Tokyo Restaurant Offers 3D-Printed Sushi Tailored to Your Health Needs

Sushi Singularity Restaurant

A new Tokyo restaurant called Sushi Singularity offers 3D-printed sushi that's “hyper-personalized” to each guest's health and nutrient needs. Scheduled to open this year, this restaurant by Open Meals (a Japanese company dedicated to facilitating a new food revolution) aims to revolutionize sushi by digitizing its ingredients, designs, and flavors. In addition to the restaurant's alternative method to food preparation, guests are required to submit biological samples (via a health test kit) when making a reservation. Biometric and DNA data gathered from these custom kits will inform a personalized nutrient infusion. The encoded sushi, customized to each guest's nutrient needs, is then artfully produced by 3D printers and laser technology.

This futuristic dining experience will soon be commonplace, maintains Open Meals. Sushi Singularity is an attempt to “break away from conventional concepts of food.” The food fabrication machines, food operation system, and health identification employed by the cutting-edge restaurant will eventually be smaller and available to general consumers. Open Meals has been pursuing the digitization of food for years, making quite an impression with their Sushi Teleportation demonstration at SXSW in 2018. As the world's first data food transmission model, it opened up many minds to the idea of downloadable food.

This culinary digitization will require immense collaborative and technological efforts. According to Open Meals, food must first be encoded with complex algorithms that account for texture, taste, heat, smell, etc. Then, these encoded dishes must be made available online, through a platform entitled Foodbase. Lastly, anyone wishing to create a downloadable dish must have the correct “ingredients” in 3D printing format. While Sushi Singularity may be the first restaurant of its kind, the scientists have been 3D printing flesh and other biological materials for some time. These technologies are now making their way into the restaurant industry, offering new potential for customization on a micro level.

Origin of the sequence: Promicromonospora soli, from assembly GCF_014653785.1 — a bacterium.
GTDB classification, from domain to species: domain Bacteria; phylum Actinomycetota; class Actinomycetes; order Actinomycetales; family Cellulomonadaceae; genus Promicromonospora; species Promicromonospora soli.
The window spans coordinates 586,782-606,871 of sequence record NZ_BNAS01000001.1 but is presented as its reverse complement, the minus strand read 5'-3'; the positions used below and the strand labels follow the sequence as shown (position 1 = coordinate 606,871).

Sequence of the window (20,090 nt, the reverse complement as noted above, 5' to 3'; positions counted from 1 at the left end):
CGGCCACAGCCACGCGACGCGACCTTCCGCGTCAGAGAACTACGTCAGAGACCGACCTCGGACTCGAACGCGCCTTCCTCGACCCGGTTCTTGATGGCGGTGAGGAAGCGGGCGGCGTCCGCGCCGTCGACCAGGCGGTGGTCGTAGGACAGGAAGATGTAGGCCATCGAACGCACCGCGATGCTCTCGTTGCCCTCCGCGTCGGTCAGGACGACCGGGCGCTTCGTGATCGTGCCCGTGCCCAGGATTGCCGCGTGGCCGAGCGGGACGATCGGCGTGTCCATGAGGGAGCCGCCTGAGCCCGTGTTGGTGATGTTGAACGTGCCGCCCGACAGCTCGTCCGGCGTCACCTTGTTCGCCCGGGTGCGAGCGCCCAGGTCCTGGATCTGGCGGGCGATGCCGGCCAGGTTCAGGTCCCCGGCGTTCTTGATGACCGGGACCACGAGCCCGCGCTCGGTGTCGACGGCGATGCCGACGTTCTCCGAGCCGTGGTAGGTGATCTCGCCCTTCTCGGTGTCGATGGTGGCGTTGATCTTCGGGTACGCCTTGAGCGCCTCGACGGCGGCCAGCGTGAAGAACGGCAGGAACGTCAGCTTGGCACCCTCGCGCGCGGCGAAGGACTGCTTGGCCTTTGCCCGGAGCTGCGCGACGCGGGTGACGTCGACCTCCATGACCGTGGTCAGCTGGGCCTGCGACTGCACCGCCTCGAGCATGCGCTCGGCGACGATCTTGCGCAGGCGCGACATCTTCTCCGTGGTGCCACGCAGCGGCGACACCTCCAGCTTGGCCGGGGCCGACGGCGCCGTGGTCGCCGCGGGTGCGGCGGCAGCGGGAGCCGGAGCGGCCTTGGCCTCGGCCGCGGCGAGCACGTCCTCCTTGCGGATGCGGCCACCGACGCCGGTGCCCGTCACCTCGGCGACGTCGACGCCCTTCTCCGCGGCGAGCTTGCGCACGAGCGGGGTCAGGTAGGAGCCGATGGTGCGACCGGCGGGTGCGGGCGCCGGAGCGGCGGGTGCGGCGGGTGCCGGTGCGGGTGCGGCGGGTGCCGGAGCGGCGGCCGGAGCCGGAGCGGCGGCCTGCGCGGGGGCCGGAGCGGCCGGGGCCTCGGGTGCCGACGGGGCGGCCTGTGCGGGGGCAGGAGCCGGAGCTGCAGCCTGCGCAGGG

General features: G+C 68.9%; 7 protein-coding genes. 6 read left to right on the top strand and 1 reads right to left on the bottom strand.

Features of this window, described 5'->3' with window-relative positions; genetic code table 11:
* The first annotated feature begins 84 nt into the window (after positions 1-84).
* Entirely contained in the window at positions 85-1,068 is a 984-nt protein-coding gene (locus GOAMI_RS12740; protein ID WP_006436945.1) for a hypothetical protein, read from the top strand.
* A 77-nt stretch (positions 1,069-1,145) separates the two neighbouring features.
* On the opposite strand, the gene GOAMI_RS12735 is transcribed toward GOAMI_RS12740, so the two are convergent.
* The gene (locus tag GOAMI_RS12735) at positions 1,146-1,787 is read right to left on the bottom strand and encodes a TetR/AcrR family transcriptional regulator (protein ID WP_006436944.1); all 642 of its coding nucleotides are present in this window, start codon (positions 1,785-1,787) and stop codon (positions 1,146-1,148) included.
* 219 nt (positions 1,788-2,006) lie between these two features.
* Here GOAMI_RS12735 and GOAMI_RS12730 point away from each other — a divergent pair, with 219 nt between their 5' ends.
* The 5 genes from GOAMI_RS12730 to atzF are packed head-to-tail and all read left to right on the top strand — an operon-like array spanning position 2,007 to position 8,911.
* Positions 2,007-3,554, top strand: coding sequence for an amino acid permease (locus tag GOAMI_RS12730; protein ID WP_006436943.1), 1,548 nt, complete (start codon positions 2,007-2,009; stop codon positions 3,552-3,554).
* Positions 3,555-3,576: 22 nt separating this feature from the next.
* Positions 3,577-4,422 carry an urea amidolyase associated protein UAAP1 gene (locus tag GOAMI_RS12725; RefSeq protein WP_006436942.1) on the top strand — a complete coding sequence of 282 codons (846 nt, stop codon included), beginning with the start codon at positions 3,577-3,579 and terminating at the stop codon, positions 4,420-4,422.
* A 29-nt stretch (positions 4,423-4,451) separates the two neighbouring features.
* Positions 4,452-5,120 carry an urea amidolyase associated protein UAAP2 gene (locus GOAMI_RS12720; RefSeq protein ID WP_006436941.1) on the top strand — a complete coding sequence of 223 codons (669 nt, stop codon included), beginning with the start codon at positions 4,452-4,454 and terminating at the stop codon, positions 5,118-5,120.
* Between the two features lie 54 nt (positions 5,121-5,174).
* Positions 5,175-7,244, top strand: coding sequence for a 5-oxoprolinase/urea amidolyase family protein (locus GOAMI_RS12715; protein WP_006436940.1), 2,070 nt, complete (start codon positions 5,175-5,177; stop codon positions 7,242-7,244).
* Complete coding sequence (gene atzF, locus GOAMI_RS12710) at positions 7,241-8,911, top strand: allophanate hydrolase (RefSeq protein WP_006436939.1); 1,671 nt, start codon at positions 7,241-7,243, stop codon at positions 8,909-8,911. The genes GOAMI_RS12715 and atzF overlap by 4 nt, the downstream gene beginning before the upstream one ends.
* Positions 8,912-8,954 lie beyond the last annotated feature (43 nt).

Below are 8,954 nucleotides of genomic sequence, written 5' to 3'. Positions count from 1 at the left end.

Much of Open Meal's projects are grounded in traditional Japanese culinary tradition. The fusion of futuristic technology and tradition can create biometric-optimized sushi. Open Meals also creates Wagashi, a traditional delicacy created to reflect nature, by encoding weather data and 3D printing this data with a food fabrication machine. Check out these projects and more on Open Meal's website.

Sushi Singularity is a Japanese restaurant set to open in Tokyo that aims to revolutionize sushi and the restaurant experience by 3D-printing meals.

Sushi Singularity Open Meals Sushi Examples

Examples of 3D-printed sushi offerings.

Customers who make reservations will have to submit a kit with biometric samples to determine what nutrients should be in their meal.

Sushi Singularity Kit

The kit sent to customers to asses health needs.

Sushi Singularity Health Profile

Sample health profile.

The menu of 3D-printed sushi will be tailored to each guest's health profile.

Robotic Arms Assemble Sushi

Robotic arms assemble 3D-printed sushi.

Each piece of sushi is an artful creation.

Cell Cultured Tuna

Cell Cultured Tuna Sushi

Powdered Sintered Uni

Powdered Sintered Uni

Oze Tick Kappa Roll

Oze Tick Kappa Roll

Squid Castle

Squid Castle

Micro Pillar Saltwater Eel

Micro Pillar Saltwater Eel

Negative Stiffness Honeycomb Octopus

Negative Stiffness Honeycomb Octopus

Anisotropic Stiffness Steamed Shrimp

Anisotropic Stiffness Steamed Shrimp

Dashi Soup Universe

Dashi Soup Universe

Take a look at the vision behind Sushi Singularity:

Open Meals: Website | Facebook
h/t: [Mashable SE Asia]

All images via Open Meals.

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Madeleine Muzdakis

Madeleine Muzdakis is a Contributing Writer at My Modern Met and a historian of early modern Britain & the Atlantic world. She holds a BA in History and Mathematics from Brown University and an MA in European & Russian Studies from Yale University. Madeleine has worked in archives and museums for years with a particular focus on photography and arts education. When she isn’t writing, she enjoys hiking, film photography, and reading while cuddling with her cat Georgia.

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